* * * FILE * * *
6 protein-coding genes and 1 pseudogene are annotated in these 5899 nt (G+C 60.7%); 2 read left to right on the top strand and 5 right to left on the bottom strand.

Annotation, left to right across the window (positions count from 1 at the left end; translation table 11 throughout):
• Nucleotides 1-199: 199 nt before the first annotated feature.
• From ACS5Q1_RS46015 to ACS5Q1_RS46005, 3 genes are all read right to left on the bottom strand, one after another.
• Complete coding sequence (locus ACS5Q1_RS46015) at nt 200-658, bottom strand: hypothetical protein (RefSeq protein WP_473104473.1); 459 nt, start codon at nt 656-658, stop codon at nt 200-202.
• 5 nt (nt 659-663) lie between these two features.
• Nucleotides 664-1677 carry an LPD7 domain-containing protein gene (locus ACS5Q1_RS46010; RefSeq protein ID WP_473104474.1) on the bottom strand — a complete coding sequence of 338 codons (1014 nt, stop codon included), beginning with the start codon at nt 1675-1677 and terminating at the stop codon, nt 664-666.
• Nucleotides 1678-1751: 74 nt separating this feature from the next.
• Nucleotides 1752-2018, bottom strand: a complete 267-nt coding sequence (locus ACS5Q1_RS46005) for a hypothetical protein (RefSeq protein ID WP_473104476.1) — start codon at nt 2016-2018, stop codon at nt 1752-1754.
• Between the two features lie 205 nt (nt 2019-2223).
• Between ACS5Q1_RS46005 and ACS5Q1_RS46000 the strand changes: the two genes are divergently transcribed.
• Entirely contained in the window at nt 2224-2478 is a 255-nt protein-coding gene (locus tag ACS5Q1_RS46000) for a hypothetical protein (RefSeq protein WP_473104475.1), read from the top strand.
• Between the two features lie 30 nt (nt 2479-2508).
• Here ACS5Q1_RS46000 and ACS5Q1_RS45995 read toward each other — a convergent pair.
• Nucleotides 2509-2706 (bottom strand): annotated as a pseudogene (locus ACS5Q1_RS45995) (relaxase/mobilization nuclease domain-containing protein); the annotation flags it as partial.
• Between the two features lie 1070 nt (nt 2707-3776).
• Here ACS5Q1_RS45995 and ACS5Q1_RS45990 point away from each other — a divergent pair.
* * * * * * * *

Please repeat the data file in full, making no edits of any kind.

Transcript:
6 protein-coding genes and 1 pseudogene are annotated in these 5899 nt (G+C 60.7%); 2 read left to right on the top strand and 5 right to left on the bottom strand.

Annotation, left to right across the window (positions count from 1 at the left end; translation table 11 throughout):
• Nucleotides 1-199: 199 nt before the first annotated feature.
• From ACS5Q1_RS46015 to ACS5Q1_RS46005, 3 genes are all read right to left on the bottom strand, one after another.
• Complete coding sequence (locus ACS5Q1_RS46015) at nt 200-658, bottom strand: hypothetical protein (RefSeq protein WP_473104473.1); 459 nt, start codon at nt 656-658, stop codon at nt 200-202.
• 5 nt (nt 659-663) lie between these two features.
• Nucleotides 664-1677 carry an LPD7 domain-containing protein gene (locus ACS5Q1_RS46010; RefSeq protein ID WP_473104474.1) on the bottom strand — a complete coding sequence of 338 codons (1014 nt, stop codon included), beginning with the start codon at nt 1675-1677 and terminating at the stop codon, nt 664-666.
• Nucleotides 1678-1751: 74 nt separating this feature from the next.
• Nucleotides 1752-2018, bottom strand: a complete 267-nt coding sequence (locus ACS5Q1_RS46005) for a hypothetical protein (RefSeq protein ID WP_473104476.1) — start codon at nt 2016-2018, stop codon at nt 1752-1754.
• Between the two features lie 205 nt (nt 2019-2223).
• Between ACS5Q1_RS46005 and ACS5Q1_RS46000 the strand changes: the two genes are divergently transcribed.
• Entirely contained in the window at nt 2224-2478 is a 255-nt protein-coding gene (locus tag ACS5Q1_RS46000) for a hypothetical protein (RefSeq protein WP_473104475.1), read from the top strand.
• Between the two features lie 30 nt (nt 2479-2508).
• Here ACS5Q1_RS46000 and ACS5Q1_RS45995 read toward each other — a convergent pair.
• Nucleotides 2509-2706 (bottom strand): annotated as a pseudogene (locus ACS5Q1_RS45995) (relaxase/mobilization nuclease domain-containing protein); the annotation flags it as partial.
• Between the two features lie 1070 nt (nt 2707-3776).
• Here ACS5Q1_RS45995 and ACS5Q1_RS45990 point away from each other — a divergent pair.